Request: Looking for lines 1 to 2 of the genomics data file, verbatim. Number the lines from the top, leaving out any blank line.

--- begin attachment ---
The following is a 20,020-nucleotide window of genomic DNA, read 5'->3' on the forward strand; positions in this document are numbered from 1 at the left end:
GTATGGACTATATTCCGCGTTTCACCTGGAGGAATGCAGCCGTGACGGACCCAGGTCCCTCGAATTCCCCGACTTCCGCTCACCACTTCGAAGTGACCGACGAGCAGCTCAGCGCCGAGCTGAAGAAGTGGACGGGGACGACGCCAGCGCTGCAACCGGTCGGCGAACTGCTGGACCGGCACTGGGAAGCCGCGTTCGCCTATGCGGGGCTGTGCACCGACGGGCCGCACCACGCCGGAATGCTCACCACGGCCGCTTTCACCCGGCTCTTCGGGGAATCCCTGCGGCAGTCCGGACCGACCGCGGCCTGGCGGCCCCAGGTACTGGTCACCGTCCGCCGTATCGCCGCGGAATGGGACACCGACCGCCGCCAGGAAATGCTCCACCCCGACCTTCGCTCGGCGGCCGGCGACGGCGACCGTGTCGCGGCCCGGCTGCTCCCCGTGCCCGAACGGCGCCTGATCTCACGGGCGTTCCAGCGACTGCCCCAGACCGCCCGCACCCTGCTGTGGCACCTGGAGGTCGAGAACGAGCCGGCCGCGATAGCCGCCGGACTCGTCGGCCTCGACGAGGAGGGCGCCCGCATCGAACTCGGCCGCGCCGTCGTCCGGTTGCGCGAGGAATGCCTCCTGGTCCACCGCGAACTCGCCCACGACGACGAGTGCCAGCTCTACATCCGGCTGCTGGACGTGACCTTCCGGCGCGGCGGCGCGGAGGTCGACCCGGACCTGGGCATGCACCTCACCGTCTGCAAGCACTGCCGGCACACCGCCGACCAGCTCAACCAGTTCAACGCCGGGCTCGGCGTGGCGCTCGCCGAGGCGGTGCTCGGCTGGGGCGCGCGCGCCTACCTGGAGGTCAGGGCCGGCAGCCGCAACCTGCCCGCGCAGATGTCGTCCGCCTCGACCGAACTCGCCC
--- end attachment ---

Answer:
The following is a 20,020-nucleotide window of genomic DNA, read 5'->3' on the forward strand; positions in this document are numbered from 1 at the left end:
GTATGGACTATATTCCGCGTTTCACCTGGAGGAATGCAGCCGTGACGGACCCAGGTCCCTCGAATTCCCCGACTTCCGCTCACCACTTCGAAGTGACCGACGAGCAGCTCAGCGCCGAGCTGAAGAAGTGGACGGGGACGACGCCAGCGCTGCAACCGGTCGGCGAACTGCTGGACCGGCACTGGGAAGCCGCGTTCGCCTATGCGGGGCTGTGCACCGACGGGCCGCACCACGCCGGAATGCTCACCACGGCCGCTTTCACCCGGCTCTTCGGGGAATCCCTGCGGCAGTCCGGACCGACCGCGGCCTGGCGGCCCCAGGTACTGGTCACCGTCCGCCGTATCGCCGCGGAATGGGACACCGACCGCCGCCAGGAAATGCTCCACCCCGACCTTCGCTCGGCGGCCGGCGACGGCGACCGTGTCGCGGCCCGGCTGCTCCCCGTGCCCGAACGGCGCCTGATCTCACGGGCGTTCCAGCGACTGCCCCAGACCGCCCGCACCCTGCTGTGGCACCTGGAGGTCGAGAACGAGCCGGCCGCGATAGCCGCCGGACTCGTCGGCCTCGACGAGGAGGGCGCCCGCATCGAACTCGGCCGCGCCGTCGTCCGGTTGCGCGAGGAATGCCTCCTGGTCCACCGCGAACTCGCCCACGACGACGAGTGCCAGCTCTACATCCGGCTGCTGGACGTGACCTTCCGGCGCGGCGGCGCGGAGGTCGACCCGGACCTGGGCATGCACCTCACCGTCTGCAAGCACTGCCGGCACACCGCCGACCAGCTCAACCAGTTCAACGCCGGGCTCGGCGTGGCGCTCGCCGAGGCGGTGCTCGGCTGGGGCGCGCGCGCCTACCTGGAGGTCAGGGCCGGCAGCCGCAACCTGCCCGCGCAGATGTCGTCCGCCTCGACCGAACTCGCCC